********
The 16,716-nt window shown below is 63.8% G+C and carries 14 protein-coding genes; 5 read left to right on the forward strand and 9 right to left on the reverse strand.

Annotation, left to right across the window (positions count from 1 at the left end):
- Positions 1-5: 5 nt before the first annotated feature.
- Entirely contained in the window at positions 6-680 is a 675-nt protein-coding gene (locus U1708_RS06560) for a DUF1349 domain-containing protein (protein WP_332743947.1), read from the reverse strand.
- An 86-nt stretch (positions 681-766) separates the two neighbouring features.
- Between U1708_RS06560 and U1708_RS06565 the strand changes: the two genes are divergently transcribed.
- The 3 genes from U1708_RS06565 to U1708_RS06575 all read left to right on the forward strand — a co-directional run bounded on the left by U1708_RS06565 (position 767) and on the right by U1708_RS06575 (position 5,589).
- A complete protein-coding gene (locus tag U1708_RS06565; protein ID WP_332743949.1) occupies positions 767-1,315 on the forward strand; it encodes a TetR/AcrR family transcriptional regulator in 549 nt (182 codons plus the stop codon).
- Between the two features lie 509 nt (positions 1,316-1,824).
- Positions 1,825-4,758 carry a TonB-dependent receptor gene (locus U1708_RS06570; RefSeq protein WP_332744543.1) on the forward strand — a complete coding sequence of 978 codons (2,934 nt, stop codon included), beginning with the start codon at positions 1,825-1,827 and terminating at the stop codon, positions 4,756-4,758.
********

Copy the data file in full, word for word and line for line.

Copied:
The 16,716-nt window shown below is 63.8% G+C and carries 14 protein-coding genes; 5 read left to right on the forward strand and 9 right to left on the reverse strand.

Annotation, left to right across the window (positions count from 1 at the left end):
- Positions 1-5: 5 nt before the first annotated feature.
- Entirely contained in the window at positions 6-680 is a 675-nt protein-coding gene (locus U1708_RS06560) for a DUF1349 domain-containing protein (protein WP_332743947.1), read from the reverse strand.
- An 86-nt stretch (positions 681-766) separates the two neighbouring features.
- Between U1708_RS06560 and U1708_RS06565 the strand changes: the two genes are divergently transcribed.
- The 3 genes from U1708_RS06565 to U1708_RS06575 all read left to right on the forward strand — a co-directional run bounded on the left by U1708_RS06565 (position 767) and on the right by U1708_RS06575 (position 5,589).
- A complete protein-coding gene (locus tag U1708_RS06565; protein ID WP_332743949.1) occupies positions 767-1,315 on the forward strand; it encodes a TetR/AcrR family transcriptional regulator in 549 nt (182 codons plus the stop codon).
- Between the two features lie 509 nt (positions 1,316-1,824).
- Positions 1,825-4,758 carry a TonB-dependent receptor gene (locus U1708_RS06570; RefSeq protein WP_332744543.1) on the forward strand — a complete coding sequence of 978 codons (2,934 nt, stop codon included), beginning with the start codon at positions 1,825-1,827 and terminating at the stop codon, positions 4,756-4,758.